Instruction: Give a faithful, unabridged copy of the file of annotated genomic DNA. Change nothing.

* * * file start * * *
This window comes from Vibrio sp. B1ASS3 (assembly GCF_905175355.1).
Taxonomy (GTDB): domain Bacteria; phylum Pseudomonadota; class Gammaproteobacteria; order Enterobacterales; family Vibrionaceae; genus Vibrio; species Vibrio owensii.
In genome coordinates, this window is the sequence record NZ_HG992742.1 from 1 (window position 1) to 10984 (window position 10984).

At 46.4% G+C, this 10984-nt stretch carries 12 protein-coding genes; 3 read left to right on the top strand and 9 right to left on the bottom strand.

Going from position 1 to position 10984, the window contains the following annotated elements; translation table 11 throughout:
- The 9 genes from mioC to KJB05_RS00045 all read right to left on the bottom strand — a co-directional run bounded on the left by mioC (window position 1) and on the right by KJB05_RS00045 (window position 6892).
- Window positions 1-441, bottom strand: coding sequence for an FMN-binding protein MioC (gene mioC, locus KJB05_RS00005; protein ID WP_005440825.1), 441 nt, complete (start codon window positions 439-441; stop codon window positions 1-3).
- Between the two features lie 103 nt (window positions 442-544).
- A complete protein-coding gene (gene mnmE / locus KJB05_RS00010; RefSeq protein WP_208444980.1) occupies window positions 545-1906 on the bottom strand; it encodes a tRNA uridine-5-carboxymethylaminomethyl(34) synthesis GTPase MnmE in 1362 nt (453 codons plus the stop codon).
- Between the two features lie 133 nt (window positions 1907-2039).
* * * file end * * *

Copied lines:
This window comes from Vibrio sp. B1ASS3 (assembly GCF_905175355.1).
Taxonomy (GTDB): domain Bacteria; phylum Pseudomonadota; class Gammaproteobacteria; order Enterobacterales; family Vibrionaceae; genus Vibrio; species Vibrio owensii.
In genome coordinates, this window is the sequence record NZ_HG992742.1 from 1 (window position 1) to 10984 (window position 10984).

At 46.4% G+C, this 10984-nt stretch carries 12 protein-coding genes; 3 read left to right on the top strand and 9 right to left on the bottom strand.

Going from position 1 to position 10984, the window contains the following annotated elements; translation table 11 throughout:
- The 9 genes from mioC to KJB05_RS00045 all read right to left on the bottom strand — a co-directional run bounded on the left by mioC (window position 1) and on the right by KJB05_RS00045 (window position 6892).
- Window positions 1-441, bottom strand: coding sequence for an FMN-binding protein MioC (gene mioC, locus KJB05_RS00005; protein ID WP_005440825.1), 441 nt, complete (start codon window positions 439-441; stop codon window positions 1-3).
- Between the two features lie 103 nt (window positions 442-544).
- A complete protein-coding gene (gene mnmE / locus KJB05_RS00010; RefSeq protein WP_208444980.1) occupies window positions 545-1906 on the bottom strand; it encodes a tRNA uridine-5-carboxymethylaminomethyl(34) synthesis GTPase MnmE in 1362 nt (453 codons plus the stop codon).
- Between the two features lie 133 nt (window positions 1907-2039).